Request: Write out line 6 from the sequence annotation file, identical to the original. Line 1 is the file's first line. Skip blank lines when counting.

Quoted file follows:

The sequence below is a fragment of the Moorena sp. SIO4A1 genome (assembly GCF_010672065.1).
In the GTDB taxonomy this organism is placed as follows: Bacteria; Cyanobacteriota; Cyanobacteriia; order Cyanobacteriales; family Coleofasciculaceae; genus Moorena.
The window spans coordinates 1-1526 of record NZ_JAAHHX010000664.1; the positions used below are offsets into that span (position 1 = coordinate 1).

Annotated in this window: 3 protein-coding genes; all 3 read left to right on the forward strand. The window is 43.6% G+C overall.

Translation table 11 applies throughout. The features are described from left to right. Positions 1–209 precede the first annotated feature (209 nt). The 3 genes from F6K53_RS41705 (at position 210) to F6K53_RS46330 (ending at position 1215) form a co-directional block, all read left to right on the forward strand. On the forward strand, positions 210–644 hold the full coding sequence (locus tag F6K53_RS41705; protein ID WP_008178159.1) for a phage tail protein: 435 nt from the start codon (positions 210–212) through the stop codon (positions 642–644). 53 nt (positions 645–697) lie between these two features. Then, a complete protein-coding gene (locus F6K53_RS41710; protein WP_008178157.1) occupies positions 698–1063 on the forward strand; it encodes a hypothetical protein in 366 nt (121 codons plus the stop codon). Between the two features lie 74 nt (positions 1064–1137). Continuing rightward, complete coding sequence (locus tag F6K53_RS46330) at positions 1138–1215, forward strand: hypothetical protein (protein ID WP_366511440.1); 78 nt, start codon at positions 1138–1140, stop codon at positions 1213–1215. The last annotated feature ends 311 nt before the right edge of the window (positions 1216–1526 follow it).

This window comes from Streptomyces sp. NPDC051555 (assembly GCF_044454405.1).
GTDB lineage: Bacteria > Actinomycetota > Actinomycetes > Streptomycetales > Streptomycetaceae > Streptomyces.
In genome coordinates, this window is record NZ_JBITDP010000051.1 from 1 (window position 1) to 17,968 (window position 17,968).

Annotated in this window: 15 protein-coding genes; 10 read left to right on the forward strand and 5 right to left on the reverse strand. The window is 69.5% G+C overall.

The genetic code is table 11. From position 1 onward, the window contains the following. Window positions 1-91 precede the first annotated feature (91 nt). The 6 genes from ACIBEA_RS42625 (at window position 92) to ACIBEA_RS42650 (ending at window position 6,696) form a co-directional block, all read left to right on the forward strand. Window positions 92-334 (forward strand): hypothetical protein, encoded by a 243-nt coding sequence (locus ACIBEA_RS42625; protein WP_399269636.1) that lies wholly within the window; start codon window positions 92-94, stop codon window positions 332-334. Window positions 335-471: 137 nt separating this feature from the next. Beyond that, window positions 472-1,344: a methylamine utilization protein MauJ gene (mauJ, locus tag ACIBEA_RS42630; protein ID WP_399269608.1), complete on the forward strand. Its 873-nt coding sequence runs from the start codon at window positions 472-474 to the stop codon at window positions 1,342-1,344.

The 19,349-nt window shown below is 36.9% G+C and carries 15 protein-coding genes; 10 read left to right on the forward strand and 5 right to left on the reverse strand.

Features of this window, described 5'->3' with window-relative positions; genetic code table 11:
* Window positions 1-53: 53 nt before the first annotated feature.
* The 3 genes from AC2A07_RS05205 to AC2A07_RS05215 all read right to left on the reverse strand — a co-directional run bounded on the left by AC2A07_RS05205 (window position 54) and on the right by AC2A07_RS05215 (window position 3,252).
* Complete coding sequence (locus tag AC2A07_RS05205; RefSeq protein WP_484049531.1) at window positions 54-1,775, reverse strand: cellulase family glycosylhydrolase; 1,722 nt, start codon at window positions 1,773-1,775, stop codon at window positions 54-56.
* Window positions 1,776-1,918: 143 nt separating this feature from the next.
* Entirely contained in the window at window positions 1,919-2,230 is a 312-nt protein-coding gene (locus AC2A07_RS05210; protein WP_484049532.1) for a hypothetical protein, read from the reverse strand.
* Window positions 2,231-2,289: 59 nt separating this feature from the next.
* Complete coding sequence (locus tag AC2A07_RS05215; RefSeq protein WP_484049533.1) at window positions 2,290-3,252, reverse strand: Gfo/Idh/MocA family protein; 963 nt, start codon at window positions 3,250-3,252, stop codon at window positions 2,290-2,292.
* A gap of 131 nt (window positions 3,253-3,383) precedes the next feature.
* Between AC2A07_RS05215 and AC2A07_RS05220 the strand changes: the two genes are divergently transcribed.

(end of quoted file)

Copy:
This window comes from Streptomyces sp. NPDC051555 (assembly GCF_044454405.1).